Bob gives a hand signal. Chocks away. The entrance hatch is closed and secured. Our kite slowly moves to join the others wending their way along the perimeter track to the runway for take-off. Which runway to use? Why, the longest one of course; in fog there is no wind, no crosswind to cause troubles. Taxiing these heavy bombers is not easy. The pilots have to keep them on the narrow 50-foot wide perimeter track using the brakes, rudders and carefully judged bursts of power on the outer engines. If an aircraft should wander off the concrete, it could have problems in this wintertime Yorkshire muck.

The Thunderbird types, No. 426 Squadron are also on this do. They are coming around the perimeter from their dispersals across the field. Aircraft from the two squadrons alternate turns at take-off. There is radio silence. No R/T or W/T (radio telephony & wireless telegraphy). Visual instruction is received via a control van that is located to the left of the runway. As one bomber begins its take-off run, the next one turns onto the active runway, and is held there by the controller's red Aldis lamp until the runway is clear.

Finally it's our turn; there's the "Green" signal from the control van. At the side of the runway there's a small group of station personnel to wave us, "safe trip”. Keeping the bomber on the runway requires intense concentration; if it swings off at any speed the undercarriage could collapse. Bob opens the throttles slowly at first, then fully as the aircraft accelerates. There is a slight tendency to swing to starboard but the aircraft can be kept straight initially on the throttles, and, as the speed increases, by the rudders. The tail comes up easily as speed develops.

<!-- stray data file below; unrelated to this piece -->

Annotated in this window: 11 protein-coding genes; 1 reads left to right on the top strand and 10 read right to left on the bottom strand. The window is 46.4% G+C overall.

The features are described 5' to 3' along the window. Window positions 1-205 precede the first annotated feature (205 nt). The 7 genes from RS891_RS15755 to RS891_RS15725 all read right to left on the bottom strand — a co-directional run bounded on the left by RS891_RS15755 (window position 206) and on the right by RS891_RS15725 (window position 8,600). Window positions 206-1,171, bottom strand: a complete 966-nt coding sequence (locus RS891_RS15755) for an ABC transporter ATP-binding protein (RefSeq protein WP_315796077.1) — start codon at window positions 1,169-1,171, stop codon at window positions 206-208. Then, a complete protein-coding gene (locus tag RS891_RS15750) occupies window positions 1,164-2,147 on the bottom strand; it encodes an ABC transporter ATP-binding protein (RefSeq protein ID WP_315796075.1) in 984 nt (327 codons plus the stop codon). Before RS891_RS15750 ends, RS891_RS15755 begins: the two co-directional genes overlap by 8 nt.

Jack is beside Bob assisting him with take-off. I'm in the Flight Engineer's section to operate the engine cowling gill controls. As we took off, we were watching the left side of the runway and counting. It seemed like an eternity until we saw the first drum of burning oil and we shouted “ONE”, a seemingly long pause followed, and then “TWO”, and finally “THREE”. In a few seconds, we lifted off in dense fog at 1145. Our speed was 110 knots. Upon gaining altitude, bright sunshine greeted us. This December 24th operation was our 17th and it was the one and only time that we took off in fog out of 34 operations.

It was rather an uneventful flight all the way to the target, and then things got a wee bit hairy with all the heavy flak coming up. We were continually flying through these huge black balls of smoke lingering in the sky, with the accompanying acrid smell of cordite that permeated the aircraft. On our bombing run at 16,000 feet, I was standing beside Bob (pilot), when all of a sudden there was this huge red ball of fire right in front of us that instantly turned black. There was a sound like hail rattling against our aircraft. I've seen enough of this scary tomfoolery, and I stepped down into my wee cubbyhole located right below Bob. I closed the curtain over my small window, held my breath, and quietly said "let's get the hell out of here". At 1452 hours, I listened to Roy's chatter via the intercom, "left, left, steady, s-t-e-a-d-y", and finally, "Bombs Gone".

On the way back to base, I received a coded Morse Code message instructing our squadron to divert to an airfield by the name of Earls Colne. It appears that we're going to miss the big Christmas Eve party in our mess, What else can go wrong?

Earls Colne, Essex. It's the home of two RA.F. Halifax squadrons, namely 296 and 297. They are actively involved in towing Horsa gliders. We landed at 1610. Being an RAF station means that the food is just on a par with our home field. We prefer to make a diversionary landing at an American Air Force base—the food is better, or at least it's prepared in a tastier manner.